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Ovation: Weird Al’s “Word Crimes” Parody.


weird-al-yankovic-teaches-grammar-in-word-crimesOne of my guilty pleasures as a teen was listening to the Dr. Demento radio show.  The broadcast originated in a Los Angeles radio station and specialized in novelty songs, comedy and strange or unusual recordings from the past to the present.  Some were so unusual that the station was told they had to be “demented” to play them and the name stuck.

Later, I continued my love of parody and novelty music when I discovered Weird Al Yancovic who received his first nationwide exposure on the Dr. Demento show.

“If there hadn’t been a Dr. Demento, I’d probably have a real job now.” – Alfred Matthew “Weird Al” Yankovic

Dr+DementoIn the years since, Weird Al has sold millions of records, made thousands of television appearances, earned three Grammy Awards and eleven additional nominations without losing any of the cleverness that made a fan of me years ago.

His most recent parody video is a slap-down of bad grammar called “Word Crimes, a spoof of Robin Thicke’s “Blurred Lines” that ruled the airwaves last summer.

Being a self-appointed officer of the Grammar Police, I particularly enjoyed this video and the message that it carries.  With this parody, not only is Weird Al making his audience laugh but he might actually teach a few people a thing or two.  Let’s hope that people are listening.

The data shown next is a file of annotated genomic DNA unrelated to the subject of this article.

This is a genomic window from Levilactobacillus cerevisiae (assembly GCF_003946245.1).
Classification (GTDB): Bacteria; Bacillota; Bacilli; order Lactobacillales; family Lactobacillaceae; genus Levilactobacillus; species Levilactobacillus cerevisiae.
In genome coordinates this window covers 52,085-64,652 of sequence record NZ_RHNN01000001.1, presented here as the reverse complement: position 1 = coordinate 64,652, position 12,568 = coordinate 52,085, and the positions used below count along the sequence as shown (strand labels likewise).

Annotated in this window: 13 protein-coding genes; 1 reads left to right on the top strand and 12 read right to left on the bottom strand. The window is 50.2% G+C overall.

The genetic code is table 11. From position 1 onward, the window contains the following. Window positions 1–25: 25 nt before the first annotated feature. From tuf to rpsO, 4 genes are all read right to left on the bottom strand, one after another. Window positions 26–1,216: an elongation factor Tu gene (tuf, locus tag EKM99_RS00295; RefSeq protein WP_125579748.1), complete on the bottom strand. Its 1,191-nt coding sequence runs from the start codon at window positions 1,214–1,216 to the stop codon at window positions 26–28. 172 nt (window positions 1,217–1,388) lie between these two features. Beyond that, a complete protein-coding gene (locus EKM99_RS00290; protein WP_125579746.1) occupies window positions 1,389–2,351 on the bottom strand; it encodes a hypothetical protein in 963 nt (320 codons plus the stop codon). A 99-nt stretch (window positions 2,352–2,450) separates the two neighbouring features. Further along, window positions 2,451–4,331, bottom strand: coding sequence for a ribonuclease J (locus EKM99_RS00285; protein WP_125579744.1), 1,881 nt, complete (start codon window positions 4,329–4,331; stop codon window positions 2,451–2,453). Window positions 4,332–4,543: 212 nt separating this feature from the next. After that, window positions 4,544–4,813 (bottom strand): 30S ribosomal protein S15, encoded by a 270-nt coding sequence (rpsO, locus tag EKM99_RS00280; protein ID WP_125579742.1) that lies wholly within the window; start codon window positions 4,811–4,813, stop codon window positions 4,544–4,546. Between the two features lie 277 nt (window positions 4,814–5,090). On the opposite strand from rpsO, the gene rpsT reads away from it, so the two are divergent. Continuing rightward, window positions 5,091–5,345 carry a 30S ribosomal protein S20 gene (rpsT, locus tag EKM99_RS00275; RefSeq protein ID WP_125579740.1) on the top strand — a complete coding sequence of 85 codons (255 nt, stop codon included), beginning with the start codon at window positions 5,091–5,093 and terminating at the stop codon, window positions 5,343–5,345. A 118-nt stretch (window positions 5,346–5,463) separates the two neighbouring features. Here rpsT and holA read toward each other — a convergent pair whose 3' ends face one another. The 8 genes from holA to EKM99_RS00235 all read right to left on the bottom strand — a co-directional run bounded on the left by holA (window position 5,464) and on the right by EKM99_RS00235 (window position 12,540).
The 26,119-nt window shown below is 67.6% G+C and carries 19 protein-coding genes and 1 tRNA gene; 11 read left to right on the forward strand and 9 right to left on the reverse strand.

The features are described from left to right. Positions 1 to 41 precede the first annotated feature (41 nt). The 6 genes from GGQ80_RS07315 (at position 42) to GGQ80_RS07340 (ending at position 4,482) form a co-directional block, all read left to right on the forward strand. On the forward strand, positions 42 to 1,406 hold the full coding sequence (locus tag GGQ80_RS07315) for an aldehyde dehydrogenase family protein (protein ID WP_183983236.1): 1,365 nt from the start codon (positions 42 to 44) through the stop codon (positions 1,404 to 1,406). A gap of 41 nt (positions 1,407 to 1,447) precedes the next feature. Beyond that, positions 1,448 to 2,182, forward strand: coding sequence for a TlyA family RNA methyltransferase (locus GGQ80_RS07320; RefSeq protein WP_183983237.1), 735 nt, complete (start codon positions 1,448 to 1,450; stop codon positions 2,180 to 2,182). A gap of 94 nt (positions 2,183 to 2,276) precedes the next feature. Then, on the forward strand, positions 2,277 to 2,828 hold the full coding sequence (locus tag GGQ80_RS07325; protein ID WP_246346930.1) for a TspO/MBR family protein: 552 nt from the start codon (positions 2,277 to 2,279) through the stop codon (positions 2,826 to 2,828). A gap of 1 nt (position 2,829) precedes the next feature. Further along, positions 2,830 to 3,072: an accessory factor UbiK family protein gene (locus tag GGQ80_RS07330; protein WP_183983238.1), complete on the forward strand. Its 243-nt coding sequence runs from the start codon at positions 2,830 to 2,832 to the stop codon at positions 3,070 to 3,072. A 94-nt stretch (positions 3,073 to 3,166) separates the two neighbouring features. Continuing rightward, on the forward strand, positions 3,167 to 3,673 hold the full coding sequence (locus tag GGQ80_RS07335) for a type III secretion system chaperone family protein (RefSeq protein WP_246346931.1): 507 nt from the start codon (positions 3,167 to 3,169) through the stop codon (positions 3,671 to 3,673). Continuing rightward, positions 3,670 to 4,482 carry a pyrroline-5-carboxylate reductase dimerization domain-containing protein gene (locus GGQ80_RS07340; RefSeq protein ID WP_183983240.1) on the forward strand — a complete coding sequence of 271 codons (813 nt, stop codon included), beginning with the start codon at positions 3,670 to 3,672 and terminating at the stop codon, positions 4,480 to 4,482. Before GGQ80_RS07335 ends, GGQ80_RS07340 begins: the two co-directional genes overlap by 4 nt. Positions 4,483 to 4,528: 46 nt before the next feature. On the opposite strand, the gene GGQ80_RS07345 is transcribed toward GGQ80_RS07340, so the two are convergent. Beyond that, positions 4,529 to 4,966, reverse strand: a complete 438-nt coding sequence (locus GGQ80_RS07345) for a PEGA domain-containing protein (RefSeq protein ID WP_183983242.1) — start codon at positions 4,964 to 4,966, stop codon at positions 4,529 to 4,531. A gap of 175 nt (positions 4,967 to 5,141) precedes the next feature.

Are you a Weird Al Fan?

UPDATE 07/2/14: “Weird Al” Yankovic scores Billboards first #1 Comedy Album in 51 years with Mandatory Fun.


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From → Ovations

  1. I don’t like Weird Al.

    That said, i love that video because I am a lifelong member of The Grammar police; in fact, i think of myself as the sting of The Grammar Police.

    I am also a member of The Spelling Patrol, not to be confused with The Tori Spelling Patrol.


  2. You know, I have never been a huge of fan of Weird Al’s. After hearing the song for the first time, I may think of it as clever, but I don’t have to hear it again. To his credit, he does have a fun spirit which is needed when an artist he is spoofing gets too proud of his work.


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